Shortcut Keys 4 8 + Wheel
Resolution 2,540 lpi 5,080 lpi

 

Pen Pressure Sensitivity

All Wacom tablets allow for pen pressure sensitivity. The Intuos model comes with 1024 pressure levels and the Pro version doubles that at 2048 levels. 1024 is good for most projects; however, 2048 is going to show for highly detailed art.

 

Pen Tilt

When you tilt the pen, you can create a different type of line. This feature lets you manipulate the thickness of the line. You can go thicker at the top and thinner at the bottom or vice versa.

 

Precision Mode

The precision mode allows you to disable the pen tilt function, which is useful for times where you want to create solid fine lines.

 

Resolution

A higher resolution will allow you to create more detailed work. If you will be working down to a pixel-to-pixel level, a higher resolution will be beneficial for that. You can work at the pixel level with the 2,540 lpi resolution, but there will be some shortcomings in the way it is displayed, which could reflect in the end product.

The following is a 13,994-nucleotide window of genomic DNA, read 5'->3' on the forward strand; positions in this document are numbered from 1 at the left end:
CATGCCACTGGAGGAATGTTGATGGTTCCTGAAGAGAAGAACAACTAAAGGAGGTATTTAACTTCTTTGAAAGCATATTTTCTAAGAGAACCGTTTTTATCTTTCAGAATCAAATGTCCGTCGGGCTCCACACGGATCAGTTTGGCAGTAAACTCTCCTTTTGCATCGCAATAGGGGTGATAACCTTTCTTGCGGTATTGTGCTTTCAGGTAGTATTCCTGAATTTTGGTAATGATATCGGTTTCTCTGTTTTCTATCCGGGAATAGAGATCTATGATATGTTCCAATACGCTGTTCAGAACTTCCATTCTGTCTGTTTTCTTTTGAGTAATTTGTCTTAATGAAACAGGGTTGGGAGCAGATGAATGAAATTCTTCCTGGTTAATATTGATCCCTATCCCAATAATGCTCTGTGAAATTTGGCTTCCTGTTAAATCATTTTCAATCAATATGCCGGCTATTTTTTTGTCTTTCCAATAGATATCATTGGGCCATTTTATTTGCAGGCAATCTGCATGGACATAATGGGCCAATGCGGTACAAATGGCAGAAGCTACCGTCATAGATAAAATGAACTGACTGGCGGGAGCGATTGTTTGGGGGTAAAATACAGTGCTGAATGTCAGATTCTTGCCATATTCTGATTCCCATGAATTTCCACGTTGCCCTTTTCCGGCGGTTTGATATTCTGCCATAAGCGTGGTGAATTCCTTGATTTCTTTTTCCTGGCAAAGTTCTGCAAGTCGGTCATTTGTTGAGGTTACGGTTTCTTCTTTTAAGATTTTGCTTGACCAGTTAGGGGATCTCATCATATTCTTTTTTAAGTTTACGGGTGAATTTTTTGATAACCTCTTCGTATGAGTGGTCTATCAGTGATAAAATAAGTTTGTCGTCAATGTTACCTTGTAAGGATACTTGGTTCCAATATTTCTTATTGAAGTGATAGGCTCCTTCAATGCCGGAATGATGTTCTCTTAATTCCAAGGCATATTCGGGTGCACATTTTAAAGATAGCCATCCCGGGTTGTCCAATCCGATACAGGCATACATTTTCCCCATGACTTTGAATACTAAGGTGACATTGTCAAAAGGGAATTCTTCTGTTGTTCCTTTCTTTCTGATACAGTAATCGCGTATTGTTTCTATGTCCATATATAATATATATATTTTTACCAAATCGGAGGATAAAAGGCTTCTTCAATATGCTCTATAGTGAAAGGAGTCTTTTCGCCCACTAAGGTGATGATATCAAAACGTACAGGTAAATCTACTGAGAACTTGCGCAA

Our Recommendations

 

Light and Simple for Beginners

For those that are looking to keep it simple, we recommend the Intuos Draw CTL-490. This tablet is 6” x 3.7”. It’s small, it covers all of the basics and best of all, it is cheap. It is perfect for beginners and people that are looking for an affordable and convenient drawing tablet. It is our beginners drawing tablet of choice.

 

For the Professionals

If you are looking for the best drawing tablet, it has to be the Cintiq Companion 2line. This is a touchscreen and portable drawing tablet that maxes out on every feature you could ask for. It has a 2048 level pressure sensitivity and tilt pen feature, it is multi-touch enabled, and it has plenty of shortcut keys and a shortcut wheel to help you get your projects done quickly.

 

 

They offer 4 types:

i) Intel Core i3 64 GB
Best for basic drawing

ii) Intel Core i5 128 GB
Best for drawing and illustrations

iii) Intel Core i7 256 GB
Best for 2D animation and graphic design

iv) Intel Core i7 512 GB
Best for 3D Painting and Sculpting and motion graphics